How Can Consumers With Disabilities Avoid Identity Theft?

Pittsburgh Identity Theft Attorneys at East End Trial Group Advocate for Disabled Persons Experiencing Identity Theft.

Identity theft is the most common form of fraud. Thieves gain access to personal and financial information to order credit cards, set up cellphone accounts, steal bank and tax return funds, make purchases, and much more. Unfortunately, the elderly and the disabled are frequent targets of identity theft due to their vulnerabilities and special needs. Sadly, thieves often pretend to be disabled as well, or raise funds for physically and mentally handicapped relatives or friends in order to make their targets feel safe and trusting of them.

There are nearly 50 million people in the United States identified as disabled, many of whom have been affected by fraudulent crimes along with their families. According to the Social Security Administration (SSA), the population of disabled Americans has increased each year of the past few decades due to an aging population and more women joining the workforce.

Criminals never cease finding new and inventive ways of stealing from others, be it money, personal information, or identity. It would incredibly difficult and time-consuming for consumers to remain informed of current trends in theft and fraud activities. Fortunately, according to the U.S. Federal Trade Commission (FTC), there are ways to help protect yourself against identity theft, including:

  • Avoid cold communications. A large part of a fraudster’s operation is making contact, which usually comes as unsolicited phone calls, emails, mailers, or door-to-door visits. These communications often state there is a problem with one of your accounts, and request you provide your account and access information in order to investigate the problem. Do not provide this information. Legitimate businesses never ask for this information, nor do they direct you to a website or phone number to contact and provide your information. If you are unsure, ask for some form of verification of who the person is and contact the bank or other business they claim to represent to confirm the person’s identification.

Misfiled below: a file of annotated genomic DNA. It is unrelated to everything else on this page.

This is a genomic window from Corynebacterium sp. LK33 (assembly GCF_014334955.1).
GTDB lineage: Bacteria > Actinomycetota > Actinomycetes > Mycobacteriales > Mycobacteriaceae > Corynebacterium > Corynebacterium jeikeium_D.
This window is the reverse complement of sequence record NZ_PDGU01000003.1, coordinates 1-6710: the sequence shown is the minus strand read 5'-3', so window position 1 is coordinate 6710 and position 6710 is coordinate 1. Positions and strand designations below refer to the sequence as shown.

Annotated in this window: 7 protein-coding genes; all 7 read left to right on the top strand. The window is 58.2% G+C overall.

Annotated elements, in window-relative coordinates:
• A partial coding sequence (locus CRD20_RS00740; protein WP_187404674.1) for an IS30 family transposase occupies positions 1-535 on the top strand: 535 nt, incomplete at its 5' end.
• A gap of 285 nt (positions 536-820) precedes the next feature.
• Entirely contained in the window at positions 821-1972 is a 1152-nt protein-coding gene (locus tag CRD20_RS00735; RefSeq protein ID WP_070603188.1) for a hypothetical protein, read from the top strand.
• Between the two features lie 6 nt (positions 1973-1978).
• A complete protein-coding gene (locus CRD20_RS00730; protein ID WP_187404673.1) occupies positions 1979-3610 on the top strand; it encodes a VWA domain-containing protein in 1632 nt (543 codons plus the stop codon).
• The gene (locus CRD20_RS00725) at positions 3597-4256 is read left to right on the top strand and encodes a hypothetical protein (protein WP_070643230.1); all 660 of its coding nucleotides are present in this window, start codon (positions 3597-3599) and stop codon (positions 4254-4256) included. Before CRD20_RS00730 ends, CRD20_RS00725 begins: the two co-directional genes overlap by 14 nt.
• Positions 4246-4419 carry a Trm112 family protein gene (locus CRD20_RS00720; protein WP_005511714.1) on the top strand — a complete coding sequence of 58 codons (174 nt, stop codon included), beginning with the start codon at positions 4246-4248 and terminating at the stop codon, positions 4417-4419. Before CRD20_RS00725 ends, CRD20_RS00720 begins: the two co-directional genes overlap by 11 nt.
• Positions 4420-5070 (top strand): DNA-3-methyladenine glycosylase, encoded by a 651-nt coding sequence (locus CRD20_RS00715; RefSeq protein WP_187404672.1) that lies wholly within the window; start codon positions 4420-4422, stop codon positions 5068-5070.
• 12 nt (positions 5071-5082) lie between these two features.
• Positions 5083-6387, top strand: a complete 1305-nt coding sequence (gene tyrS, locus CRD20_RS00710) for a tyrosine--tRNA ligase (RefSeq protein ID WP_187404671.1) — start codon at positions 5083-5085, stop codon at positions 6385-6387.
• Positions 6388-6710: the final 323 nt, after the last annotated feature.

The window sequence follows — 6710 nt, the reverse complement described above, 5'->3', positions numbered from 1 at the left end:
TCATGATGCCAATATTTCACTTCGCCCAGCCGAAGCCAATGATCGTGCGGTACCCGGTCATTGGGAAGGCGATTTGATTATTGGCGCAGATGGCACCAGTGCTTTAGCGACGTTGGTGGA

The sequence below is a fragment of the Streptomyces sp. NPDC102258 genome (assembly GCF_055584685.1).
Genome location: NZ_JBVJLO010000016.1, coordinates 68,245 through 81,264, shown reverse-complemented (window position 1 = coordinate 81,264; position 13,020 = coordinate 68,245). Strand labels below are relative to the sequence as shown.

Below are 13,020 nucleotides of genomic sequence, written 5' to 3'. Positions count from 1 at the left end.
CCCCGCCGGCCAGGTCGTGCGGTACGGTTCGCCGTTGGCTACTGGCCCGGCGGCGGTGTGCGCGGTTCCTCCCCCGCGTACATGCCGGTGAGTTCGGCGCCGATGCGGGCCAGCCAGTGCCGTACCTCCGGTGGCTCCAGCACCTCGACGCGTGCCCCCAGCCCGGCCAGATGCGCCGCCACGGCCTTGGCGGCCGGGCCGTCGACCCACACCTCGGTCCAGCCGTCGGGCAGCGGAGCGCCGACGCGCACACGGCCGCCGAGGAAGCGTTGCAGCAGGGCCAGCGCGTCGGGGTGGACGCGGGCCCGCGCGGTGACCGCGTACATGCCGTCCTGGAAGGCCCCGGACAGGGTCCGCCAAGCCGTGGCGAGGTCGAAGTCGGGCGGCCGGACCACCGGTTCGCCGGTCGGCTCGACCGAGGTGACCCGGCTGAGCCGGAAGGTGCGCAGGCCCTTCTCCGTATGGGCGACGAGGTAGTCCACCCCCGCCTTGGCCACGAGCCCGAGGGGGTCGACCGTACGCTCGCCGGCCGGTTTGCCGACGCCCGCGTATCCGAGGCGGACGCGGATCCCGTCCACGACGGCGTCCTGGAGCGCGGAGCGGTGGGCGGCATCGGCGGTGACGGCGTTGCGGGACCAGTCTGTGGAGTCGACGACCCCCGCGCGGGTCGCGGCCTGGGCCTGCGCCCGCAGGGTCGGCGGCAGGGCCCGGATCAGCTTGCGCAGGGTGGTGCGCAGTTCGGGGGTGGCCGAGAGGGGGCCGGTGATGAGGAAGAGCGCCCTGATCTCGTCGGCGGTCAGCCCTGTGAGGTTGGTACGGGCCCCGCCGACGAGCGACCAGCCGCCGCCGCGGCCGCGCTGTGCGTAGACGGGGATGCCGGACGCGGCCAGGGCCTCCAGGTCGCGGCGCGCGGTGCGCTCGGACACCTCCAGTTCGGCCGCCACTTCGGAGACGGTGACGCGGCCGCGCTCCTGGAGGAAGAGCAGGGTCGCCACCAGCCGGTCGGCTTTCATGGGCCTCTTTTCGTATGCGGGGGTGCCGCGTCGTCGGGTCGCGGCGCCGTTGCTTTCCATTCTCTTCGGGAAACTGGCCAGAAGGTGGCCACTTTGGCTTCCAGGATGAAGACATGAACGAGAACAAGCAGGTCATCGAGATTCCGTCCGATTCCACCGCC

• Do not provide information. Avoid giving out personal information, such as banking, tax-related information, and your Social Security number. Those committing fraud often push or rush you to supply the information in order to quickly gain access and prevent you asking questions or contacting others. Ask the caller for contact information so you may call back to confirm the requests are legitimate. Callers who are legitimate will provide you with a way to verify their identity and a method of contact.
  • Search phone numbers. Criminals can easily spoof caller identification so the phone number displayed on your screen may not necessarily be the number from which they are calling. If you do not recognize a phone number, or want to verify a number after answering, there are many online methods of searching information related to the phone number. You can also search the company name the caller provided to see if they are a real business. Social Security and IRS scams are prevalent as well, but a quick search of scams for each entity will quickly provide information on current scams and tips to avoid fraud.
  • Monitor all of your financial accounts. Regular reviews of all your financial accounts, credit card statements, credit reports, medical records, and any other personal accounts will allow you to spot fraudulent activity more quickly. If you discover suspicious activity, such as missing funds, out of sequence checks, or credit accounts you did not open, report the fraud immediately to the various businesses holding your accounts.

Criminals will always find new and more elaborate ways to defraud people, but trust your instincts.

How Does Identity Theft Affect Disabled Persons?

Being a victim of identity theft is frustrating and stressful, particularly when trying to repair the damage, but it can be especially devastating for people with disabilities, financially, emotionally, and physically.

Financial Toll of Identity Theft

Disabled individuals are often seen as easy targets in order for thieves to steal their disability benefits, even though most benefits are minimal. Sadly, one of the most common instances of identity theft of disability benefits is committed by family members or caregivers, who have access to the disabled person’s personal and financial information. Theft by family members or caregivers usually occurs over extended periods of time, as the thief is often the primary caregiver and trusted to oversee paying expenses, managing bank accounts, purchasing groceries and medications, and more.